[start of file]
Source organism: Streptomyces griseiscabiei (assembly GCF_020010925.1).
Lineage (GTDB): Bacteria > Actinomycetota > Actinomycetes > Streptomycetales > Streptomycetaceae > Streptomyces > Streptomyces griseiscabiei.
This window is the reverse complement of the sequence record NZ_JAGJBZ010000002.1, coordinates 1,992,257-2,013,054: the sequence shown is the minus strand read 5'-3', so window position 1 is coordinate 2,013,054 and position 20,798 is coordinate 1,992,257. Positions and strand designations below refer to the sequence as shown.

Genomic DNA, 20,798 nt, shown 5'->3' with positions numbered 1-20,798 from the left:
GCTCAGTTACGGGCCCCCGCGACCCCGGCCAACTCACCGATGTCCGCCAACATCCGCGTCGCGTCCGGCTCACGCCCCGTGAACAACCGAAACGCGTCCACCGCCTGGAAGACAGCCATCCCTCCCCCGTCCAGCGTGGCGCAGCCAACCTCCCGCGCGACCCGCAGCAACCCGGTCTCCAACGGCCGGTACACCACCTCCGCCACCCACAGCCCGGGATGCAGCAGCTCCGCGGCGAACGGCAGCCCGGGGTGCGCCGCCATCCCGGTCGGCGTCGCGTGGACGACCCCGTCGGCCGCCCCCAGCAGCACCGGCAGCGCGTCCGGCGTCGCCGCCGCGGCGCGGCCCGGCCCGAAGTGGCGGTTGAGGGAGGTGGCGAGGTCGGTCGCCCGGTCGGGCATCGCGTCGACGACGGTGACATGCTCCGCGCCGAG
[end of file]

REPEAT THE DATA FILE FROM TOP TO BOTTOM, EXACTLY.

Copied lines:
Source organism: Streptomyces griseiscabiei (assembly GCF_020010925.1).
Lineage (GTDB): Bacteria > Actinomycetota > Actinomycetes > Streptomycetales > Streptomycetaceae > Streptomyces > Streptomyces griseiscabiei.
This window is the reverse complement of the sequence record NZ_JAGJBZ010000002.1, coordinates 1,992,257-2,013,054: the sequence shown is the minus strand read 5'-3', so window position 1 is coordinate 2,013,054 and position 20,798 is coordinate 1,992,257. Positions and strand designations below refer to the sequence as shown.

Genomic DNA, 20,798 nt, shown 5'->3' with positions numbered 1-20,798 from the left:
GCTCAGTTACGGGCCCCCGCGACCCCGGCCAACTCACCGATGTCCGCCAACATCCGCGTCGCGTCCGGCTCACGCCCCGTGAACAACCGAAACGCGTCCACCGCCTGGAAGACAGCCATCCCTCCCCCGTCCAGCGTGGCGCAGCCAACCTCCCGCGCGACCCGCAGCAACCCGGTCTCCAACGGCCGGTACACCACCTCCGCCACCCACAGCCCGGGATGCAGCAGCTCCGCGGCGAACGGCAGCCCGGGGTGCGCCGCCATCCCGGTCGGCGTCGCGTGGACGACCCCGTCGGCCGCCCCCAGCAGCACCGGCAGCGCGTCCGGCGTCGCCGCCGCGGCGCGGCCCGGCCCGAAGTGGCGGTTGAGGGAGGTGGCGAGGTCGGTCGCCCGGTCGGGCATCGCGTCGACGACGGTGACATGCTCCGCGCCGAG